Exposure to Violence Alters Children’s DNA, Life-Long Health


In a sample of 236 children recruited from the Environmental-Risk Longitudinal Twin Study, researchers from Duke University and King’s College London found that children who had experienced two or more kinds of violence exposure showed significantly more telomere erosion between the age-5 baseline and age-10 follow-up. Telomere erosion is a putative link between stress and cullular aging, a mechanism for long-term impact on disease and mortality.

Article → 

Related Item:
Abuse, violence can alter children’s DNA: study
Childhood Stress Leaves Genetic Scars


Mad in America hosts blogs by a diverse group of writers. These posts are designed to serve as a public forum for a discussion—broadly speaking—of psychiatry and its treatments. The opinions expressed are the writers’ own.


Mad in America has made some changes to the commenting process. You no longer need to login or create an account on our site to comment. The only information needed is your name, email and comment text. Comments made with an account prior to this change will remain visible on the site.

Previous articleThe “I Am Not The Butcher” Speech
Next articleFormer Chair of DSM-IV Writes of “America’s False Autism Epidemic”
Kermit Cole
Kermit Cole, MFT, founding editor of Mad in America, works in Santa Fe, New Mexico as a couples and family therapist. Inspired by Open Dialogue, he works as part of a team and consults with couples and families that have members identified as patients. His work in residential treatment — largely with severely traumatized and/or "psychotic" clients — led to an appreciation of the power and beauty of systemic philosophy and practice, as the alternative to the prevailing focus on individual pathology. A former film-maker, he has undergraduate and master's degrees in psychology from Harvard University, as well as an MFT degree from the Council for Relationships in Philadelphia. He is a doctoral candidate with the Taos Institute and the Free University of Brussels. You can reach him at [email protected].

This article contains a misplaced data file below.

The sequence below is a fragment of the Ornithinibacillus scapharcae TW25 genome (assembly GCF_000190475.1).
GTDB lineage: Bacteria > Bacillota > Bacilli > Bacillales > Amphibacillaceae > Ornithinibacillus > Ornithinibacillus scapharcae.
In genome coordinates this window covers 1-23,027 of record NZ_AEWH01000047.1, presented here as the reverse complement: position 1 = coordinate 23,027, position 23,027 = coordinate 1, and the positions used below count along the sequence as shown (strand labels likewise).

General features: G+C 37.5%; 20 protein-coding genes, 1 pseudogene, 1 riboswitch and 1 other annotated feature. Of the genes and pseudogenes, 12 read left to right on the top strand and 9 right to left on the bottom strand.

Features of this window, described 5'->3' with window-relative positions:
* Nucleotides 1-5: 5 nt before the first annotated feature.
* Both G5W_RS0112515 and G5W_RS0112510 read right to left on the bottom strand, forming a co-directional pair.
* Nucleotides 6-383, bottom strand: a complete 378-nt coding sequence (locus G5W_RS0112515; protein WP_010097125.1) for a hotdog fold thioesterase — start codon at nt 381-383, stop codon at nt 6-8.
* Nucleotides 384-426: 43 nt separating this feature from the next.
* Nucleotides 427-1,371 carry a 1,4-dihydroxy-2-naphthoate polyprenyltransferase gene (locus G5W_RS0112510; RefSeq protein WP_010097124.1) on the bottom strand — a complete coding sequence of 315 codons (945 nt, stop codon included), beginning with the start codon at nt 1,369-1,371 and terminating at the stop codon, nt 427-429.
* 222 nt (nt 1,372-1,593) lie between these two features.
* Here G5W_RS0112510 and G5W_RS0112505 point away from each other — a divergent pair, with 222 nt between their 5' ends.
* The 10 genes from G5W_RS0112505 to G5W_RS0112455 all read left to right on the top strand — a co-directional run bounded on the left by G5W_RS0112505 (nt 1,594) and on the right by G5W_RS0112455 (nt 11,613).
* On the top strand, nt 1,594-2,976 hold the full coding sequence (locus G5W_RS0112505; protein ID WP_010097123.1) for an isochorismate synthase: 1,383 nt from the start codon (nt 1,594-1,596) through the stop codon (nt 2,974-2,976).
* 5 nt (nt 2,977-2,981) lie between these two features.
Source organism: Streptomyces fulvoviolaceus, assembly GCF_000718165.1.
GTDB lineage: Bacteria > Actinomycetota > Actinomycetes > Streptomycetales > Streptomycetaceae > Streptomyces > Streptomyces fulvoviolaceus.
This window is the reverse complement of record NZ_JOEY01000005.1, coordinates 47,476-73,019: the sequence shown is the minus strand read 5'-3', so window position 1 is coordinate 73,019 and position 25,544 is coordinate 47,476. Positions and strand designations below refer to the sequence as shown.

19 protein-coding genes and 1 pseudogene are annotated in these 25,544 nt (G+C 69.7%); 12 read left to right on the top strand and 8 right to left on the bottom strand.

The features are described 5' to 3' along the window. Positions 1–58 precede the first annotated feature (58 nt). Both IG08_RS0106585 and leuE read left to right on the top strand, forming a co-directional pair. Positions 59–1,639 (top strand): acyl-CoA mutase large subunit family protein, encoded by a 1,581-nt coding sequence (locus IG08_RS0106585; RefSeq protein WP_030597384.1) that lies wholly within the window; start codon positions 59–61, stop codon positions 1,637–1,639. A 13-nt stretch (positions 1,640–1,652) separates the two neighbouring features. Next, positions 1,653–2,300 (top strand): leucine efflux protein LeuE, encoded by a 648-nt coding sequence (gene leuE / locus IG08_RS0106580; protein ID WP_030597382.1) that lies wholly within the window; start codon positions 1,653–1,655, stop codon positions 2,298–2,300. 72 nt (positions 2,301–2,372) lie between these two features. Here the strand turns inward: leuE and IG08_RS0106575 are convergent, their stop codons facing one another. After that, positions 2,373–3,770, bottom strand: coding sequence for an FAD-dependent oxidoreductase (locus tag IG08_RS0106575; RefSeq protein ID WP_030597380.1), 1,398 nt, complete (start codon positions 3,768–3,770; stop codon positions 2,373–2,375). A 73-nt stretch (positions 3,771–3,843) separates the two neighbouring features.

1. I think this article is only presenting a part-truth. That is violence and stress shorten telomere. It’s the same old blame it on on what we’re researching game;that is one thing. In my opinion it’s more complex than that. Have they excluded other factors shoterning telomere? Such as any childhood diseases, environmental toxins, electronics in the environment, dietary considerations, malnutrition, iatrogenic considerations, vaccines, and any others I missed? Radiation from the environment, so on. If they have not considered these, and tested telomere shotening in a matching cohort, then the study may not have much merit. Thats how I see it.

    Report comment

  2. This will just be more justification to use evil eguenics lies of bad brains, damaged genes to justify the usual fraud diagnoses to push lethal poison drugs, ECT and whatever other tortures psychiatry can dream up to earn big profits from the suffering they inflict on others in the guise of medicine.

    Report comment